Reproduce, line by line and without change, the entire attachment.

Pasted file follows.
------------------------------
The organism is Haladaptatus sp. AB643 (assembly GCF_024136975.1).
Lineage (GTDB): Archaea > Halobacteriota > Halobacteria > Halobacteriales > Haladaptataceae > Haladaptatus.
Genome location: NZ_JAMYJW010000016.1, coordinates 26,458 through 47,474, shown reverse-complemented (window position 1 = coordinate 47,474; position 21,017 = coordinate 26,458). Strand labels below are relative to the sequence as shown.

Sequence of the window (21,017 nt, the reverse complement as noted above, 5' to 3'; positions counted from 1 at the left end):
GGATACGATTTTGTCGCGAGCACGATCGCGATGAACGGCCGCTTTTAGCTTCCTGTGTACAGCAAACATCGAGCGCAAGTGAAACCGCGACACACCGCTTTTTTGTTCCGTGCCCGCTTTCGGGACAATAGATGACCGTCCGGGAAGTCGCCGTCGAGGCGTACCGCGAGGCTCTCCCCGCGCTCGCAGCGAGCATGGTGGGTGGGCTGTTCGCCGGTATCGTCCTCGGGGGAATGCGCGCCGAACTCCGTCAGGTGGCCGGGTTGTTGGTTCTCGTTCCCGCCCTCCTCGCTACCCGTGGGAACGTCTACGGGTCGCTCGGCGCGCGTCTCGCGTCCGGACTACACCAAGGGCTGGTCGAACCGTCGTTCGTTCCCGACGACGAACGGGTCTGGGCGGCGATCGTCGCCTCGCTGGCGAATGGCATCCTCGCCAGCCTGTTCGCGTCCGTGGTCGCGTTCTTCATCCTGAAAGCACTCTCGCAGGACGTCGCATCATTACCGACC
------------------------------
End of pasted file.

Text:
The organism is Haladaptatus sp. AB643 (assembly GCF_024136975.1).
Lineage (GTDB): Archaea > Halobacteriota > Halobacteria > Halobacteriales > Haladaptataceae > Haladaptatus.
Genome location: NZ_JAMYJW010000016.1, coordinates 26,458 through 47,474, shown reverse-complemented (window position 1 = coordinate 47,474; position 21,017 = coordinate 26,458). Strand labels below are relative to the sequence as shown.

Sequence of the window (21,017 nt, the reverse complement as noted above, 5' to 3'; positions counted from 1 at the left end):
GGATACGATTTTGTCGCGAGCACGATCGCGATGAACGGCCGCTTTTAGCTTCCTGTGTACAGCAAACATCGAGCGCAAGTGAAACCGCGACACACCGCTTTTTTGTTCCGTGCCCGCTTTCGGGACAATAGATGACCGTCCGGGAAGTCGCCGTCGAGGCGTACCGCGAGGCTCTCCCCGCGCTCGCAGCGAGCATGGTGGGTGGGCTGTTCGCCGGTATCGTCCTCGGGGGAATGCGCGCCGAACTCCGTCAGGTGGCCGGGTTGTTGGTTCTCGTTCCCGCCCTCCTCGCTACCCGTGGGAACGTCTACGGGTCGCTCGGCGCGCGTCTCGCGTCCGGACTACACCAAGGGCTGGTCGAACCGTCGTTCGTTCCCGACGACGAACGGGTCTGGGCGGCGATCGTCGCCTCGCTGGCGAATGGCATCCTCGCCAGCCTGTTCGCGTCCGTGGTCGCGTTCTTCATCCTGAAAGCACTCTCGCAGGACGTCGCATCATTACCGACC